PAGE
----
• That means, on average, out of 100 people, 1 uses linux, 9 use MacOS, 2 use another OS and 88 use Windows.

        Ok, explain to me the 2% that other desktop OSes have. Out of all the alternative OSes, Plan 9, BSD, etc. all of them combined do not equal 2%. Now, you could be comparing device OSes but that kinda skews the data a bit because the person who uses the iPhone OS is going to use a different OS for computing needs.

        Secondly, where did you get these figures from? Websites usually have a certain slant to them, for example, Distro Watch is going to be visited by a higher proportion of Linux users than who us

        • Re: (Score:3, Interesting)

          Secondly, where did you get these figures from?

          Thats a good question. But do you also ask yourself how statisticians can poll 1000 odd people and get a very accurate reading on 300 million? :) (I'm talking about the pre US elections polling)

          Statistics can get fairly complicated and each poll can be model accurately with a low enough margin of error. As a simple example you can give different weights to statistics of browsers from different websites and them compile a grand total. So while given _ANY_ statistic you can find something wrong with it, you c

    • Re: (Score:3, Funny)

      by JorDan Clock (664877)
      Yeah, it's like all those people using beta versions of Ubuntu. You know in 6 months they're just going to release another one.
    • by c6gunner (950153)

      I still cannot fathom why people scramble to get the latest copy of a Windows OS way before it's really even declared "ready."

      Well, I don't know about everyone else, but my reason is simple. I was avoiding Vista like the plague, until just recently I finally decided to install it for compatibility with some games. In order to minimize the performance hit, I used vLite to rip everything out of it that I possibly could, but I'm still seeing some issues that I don't like. Since Windows 7 is essentially a be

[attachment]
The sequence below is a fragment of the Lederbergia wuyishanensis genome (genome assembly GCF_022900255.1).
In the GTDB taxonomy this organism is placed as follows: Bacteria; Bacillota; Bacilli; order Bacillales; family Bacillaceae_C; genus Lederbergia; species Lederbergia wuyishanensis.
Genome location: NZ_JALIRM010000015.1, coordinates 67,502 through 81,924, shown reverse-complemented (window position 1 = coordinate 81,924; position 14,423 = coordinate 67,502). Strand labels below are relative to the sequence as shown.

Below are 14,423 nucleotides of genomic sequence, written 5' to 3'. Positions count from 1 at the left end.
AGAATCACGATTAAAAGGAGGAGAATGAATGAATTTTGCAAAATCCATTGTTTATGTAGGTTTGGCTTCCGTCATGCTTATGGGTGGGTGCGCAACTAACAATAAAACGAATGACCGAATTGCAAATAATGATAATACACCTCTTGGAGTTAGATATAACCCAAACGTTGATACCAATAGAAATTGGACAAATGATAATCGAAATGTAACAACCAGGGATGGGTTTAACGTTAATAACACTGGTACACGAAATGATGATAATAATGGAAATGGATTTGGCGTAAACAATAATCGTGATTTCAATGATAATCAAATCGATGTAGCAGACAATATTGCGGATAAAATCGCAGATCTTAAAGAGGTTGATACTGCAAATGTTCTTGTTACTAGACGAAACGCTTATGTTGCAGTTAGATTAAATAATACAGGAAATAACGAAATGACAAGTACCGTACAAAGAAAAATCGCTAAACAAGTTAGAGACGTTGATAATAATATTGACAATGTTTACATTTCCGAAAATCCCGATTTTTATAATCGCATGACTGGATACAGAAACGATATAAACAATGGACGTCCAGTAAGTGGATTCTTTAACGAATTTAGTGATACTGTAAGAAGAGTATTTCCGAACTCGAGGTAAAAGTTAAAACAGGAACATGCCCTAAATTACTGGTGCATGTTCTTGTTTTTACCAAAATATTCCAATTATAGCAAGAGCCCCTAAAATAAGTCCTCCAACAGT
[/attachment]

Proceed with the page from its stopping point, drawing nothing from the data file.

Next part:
• by Shimmer (3036)

      It's not like your development software is really going to work on the thing

      You are wrong. I have the 64-bit version of Windows 7 running on a laptop and my entire development toolchain works flawlessly. VS.NET 2008 WinForms + SQL Server 2008.

    • by bit01 (644603)

      I still cannot fathom why people scramble to get the latest copy of a Windows OS way before it's really even declared "ready."

      Most of them are probably astroturfers [wikipedia.org] and sock puppets [wikipedia.org] trying to drum up buzz.

      People buy based on perception not reality and M$ wants people to perceive M$Win7 as a must have, even if in reality for the vast majority of people it's pointless.

      ---

      Adopt an astroturfer [wikipedia.org]. Make their life hell.

    • by MadKeithV (102058)
      Especially when it seems like the majority of people really detest Vista.
      The original posts here on /. when the first rumors of Windows 7 surfaced were true: all Microsoft had to do was to generate positive bullshit hype for Windows 7 the same way negative bullshit hype for Vista was generated before Vista. Just that as all the common joe-blow users that I run into swooning just as hard over Windows 7 as they were moaning about Vista without ever running it.
    • by jlp2097 (223651)

      Is is it really that hard to understand? As a high school student and a nerd I had way too much time. I always tried to get the latest stuff. It was fun, it didn't matter whether it destroyed the computer and it was awesome to have the new beta of Windows 98 when nobody else had it.

  • ZZZZZZZZZZZ it's so interesting ZZZZZZ it's so l33+ zzzzzzzzzzzzz
  • More likely - Microsoft is "leaking" the new build to create a buzz of anticipation in the user community.
  • 32 Bit (Score:5, Informative)

    by ady1 (873490) * on Thursday February 12, 2009 @09:50PM (#26837863)

    The leaked beta is 32bit only.

  • well i knew internet explorer was bloated, but i didn't realise that it was so overfilled with crap that an entire operating system got leaked with it!

    oh wait, maybe i read that wrong...

  • by master_p (608214) on Friday February 13, 2009 @06:36AM (#26841061)

    They have so much money coming from their other products...